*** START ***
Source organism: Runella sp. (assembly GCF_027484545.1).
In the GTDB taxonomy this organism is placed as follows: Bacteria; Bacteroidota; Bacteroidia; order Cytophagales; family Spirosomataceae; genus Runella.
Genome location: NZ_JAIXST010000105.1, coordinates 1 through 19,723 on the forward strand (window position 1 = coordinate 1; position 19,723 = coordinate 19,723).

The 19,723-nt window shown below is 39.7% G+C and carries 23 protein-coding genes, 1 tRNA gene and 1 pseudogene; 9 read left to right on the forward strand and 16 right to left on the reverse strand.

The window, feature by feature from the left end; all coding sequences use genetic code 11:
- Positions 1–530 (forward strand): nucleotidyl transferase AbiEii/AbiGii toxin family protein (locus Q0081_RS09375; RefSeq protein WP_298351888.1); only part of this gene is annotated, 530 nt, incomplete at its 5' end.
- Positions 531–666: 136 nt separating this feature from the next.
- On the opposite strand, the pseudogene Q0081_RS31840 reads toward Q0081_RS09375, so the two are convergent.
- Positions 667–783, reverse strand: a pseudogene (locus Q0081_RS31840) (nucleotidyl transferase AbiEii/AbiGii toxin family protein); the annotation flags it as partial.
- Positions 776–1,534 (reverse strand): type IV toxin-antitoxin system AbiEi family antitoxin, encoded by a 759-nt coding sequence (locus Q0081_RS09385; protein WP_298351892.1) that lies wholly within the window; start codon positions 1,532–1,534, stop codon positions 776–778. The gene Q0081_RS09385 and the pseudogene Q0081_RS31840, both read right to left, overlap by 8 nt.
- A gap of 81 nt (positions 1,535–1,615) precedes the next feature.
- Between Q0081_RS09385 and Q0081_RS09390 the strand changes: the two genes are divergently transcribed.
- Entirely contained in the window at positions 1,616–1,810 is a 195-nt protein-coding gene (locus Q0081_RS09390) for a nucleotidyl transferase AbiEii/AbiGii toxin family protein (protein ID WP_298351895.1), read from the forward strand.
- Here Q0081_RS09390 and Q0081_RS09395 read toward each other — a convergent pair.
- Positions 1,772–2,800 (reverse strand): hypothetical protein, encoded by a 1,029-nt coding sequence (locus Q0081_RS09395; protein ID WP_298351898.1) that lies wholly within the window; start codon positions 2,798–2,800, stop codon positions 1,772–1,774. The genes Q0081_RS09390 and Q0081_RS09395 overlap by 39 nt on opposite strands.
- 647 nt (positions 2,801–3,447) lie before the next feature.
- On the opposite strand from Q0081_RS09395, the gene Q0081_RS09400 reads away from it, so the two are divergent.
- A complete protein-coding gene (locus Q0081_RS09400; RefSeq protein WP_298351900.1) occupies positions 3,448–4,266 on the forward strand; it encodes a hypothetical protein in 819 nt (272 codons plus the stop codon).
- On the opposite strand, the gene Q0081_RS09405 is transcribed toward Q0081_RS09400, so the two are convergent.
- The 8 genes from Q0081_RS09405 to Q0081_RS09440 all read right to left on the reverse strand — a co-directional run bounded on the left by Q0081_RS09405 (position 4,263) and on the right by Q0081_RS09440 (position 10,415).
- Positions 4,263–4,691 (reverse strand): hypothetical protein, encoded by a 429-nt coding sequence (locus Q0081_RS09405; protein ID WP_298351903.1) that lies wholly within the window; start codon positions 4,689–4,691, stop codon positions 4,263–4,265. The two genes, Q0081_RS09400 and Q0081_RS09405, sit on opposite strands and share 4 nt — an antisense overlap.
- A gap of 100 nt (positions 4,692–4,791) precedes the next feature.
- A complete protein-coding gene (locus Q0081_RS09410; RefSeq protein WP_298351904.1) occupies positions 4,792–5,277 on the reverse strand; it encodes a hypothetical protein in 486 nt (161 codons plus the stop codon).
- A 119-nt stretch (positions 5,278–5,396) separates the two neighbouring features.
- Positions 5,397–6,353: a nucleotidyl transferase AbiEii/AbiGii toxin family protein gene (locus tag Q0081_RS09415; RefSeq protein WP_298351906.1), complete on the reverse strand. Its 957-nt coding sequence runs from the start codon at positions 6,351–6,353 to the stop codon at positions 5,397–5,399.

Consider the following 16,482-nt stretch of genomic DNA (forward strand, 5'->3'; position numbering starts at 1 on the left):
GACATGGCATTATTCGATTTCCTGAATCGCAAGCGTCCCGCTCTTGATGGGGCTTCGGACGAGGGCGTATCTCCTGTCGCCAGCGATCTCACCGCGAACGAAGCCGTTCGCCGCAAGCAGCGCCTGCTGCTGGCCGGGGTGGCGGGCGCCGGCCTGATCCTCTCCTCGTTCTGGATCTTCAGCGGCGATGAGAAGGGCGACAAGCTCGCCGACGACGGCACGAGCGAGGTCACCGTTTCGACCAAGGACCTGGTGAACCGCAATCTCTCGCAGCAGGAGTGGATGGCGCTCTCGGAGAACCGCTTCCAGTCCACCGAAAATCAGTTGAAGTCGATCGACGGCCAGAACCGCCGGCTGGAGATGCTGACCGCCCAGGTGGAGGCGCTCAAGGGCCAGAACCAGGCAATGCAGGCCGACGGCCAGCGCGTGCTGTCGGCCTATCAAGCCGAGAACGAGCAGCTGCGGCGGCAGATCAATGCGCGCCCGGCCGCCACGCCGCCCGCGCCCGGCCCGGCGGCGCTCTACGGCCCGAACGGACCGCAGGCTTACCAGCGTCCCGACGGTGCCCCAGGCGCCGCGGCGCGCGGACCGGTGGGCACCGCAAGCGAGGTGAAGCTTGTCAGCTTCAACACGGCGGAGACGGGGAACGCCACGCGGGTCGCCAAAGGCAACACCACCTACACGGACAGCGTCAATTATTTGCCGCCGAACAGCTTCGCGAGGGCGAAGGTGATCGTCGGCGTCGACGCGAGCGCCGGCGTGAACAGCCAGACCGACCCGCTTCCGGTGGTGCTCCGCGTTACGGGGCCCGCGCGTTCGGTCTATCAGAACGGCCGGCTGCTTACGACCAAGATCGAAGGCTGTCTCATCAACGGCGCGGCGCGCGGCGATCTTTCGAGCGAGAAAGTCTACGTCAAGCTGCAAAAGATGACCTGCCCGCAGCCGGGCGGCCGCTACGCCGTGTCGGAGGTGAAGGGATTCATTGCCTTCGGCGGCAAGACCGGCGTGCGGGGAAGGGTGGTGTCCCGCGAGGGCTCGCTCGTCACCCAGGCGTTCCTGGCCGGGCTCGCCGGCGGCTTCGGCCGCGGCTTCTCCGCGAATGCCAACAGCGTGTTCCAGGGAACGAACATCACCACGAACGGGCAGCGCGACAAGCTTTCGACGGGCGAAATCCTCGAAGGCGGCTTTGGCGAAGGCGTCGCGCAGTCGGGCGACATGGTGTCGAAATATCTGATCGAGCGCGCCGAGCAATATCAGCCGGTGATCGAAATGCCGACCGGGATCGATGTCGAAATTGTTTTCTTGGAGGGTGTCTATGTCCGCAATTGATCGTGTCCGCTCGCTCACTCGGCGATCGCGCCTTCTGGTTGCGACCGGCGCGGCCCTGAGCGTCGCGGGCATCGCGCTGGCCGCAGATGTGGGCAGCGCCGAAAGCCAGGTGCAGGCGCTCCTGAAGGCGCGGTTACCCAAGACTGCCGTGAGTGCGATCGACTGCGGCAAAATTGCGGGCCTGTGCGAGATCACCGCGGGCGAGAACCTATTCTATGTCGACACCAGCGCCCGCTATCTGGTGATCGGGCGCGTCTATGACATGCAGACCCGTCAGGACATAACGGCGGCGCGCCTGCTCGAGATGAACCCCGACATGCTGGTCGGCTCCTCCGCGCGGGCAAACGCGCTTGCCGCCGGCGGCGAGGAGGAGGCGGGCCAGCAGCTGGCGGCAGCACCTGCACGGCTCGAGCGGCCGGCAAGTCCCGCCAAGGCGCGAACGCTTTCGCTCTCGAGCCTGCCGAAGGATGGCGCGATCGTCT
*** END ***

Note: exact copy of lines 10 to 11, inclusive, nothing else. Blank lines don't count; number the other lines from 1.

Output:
- Positions 776–1,534 (reverse strand): type IV toxin-antitoxin system AbiEi family antitoxin, encoded by a 759-nt coding sequence (locus Q0081_RS09385; protein WP_298351892.1) that lies wholly within the window; start codon positions 1,532–1,534, stop codon positions 776–778. The gene Q0081_RS09385 and the pseudogene Q0081_RS31840, both read right to left, overlap by 8 nt.
- A gap of 81 nt (positions 1,535–1,615) precedes the next feature.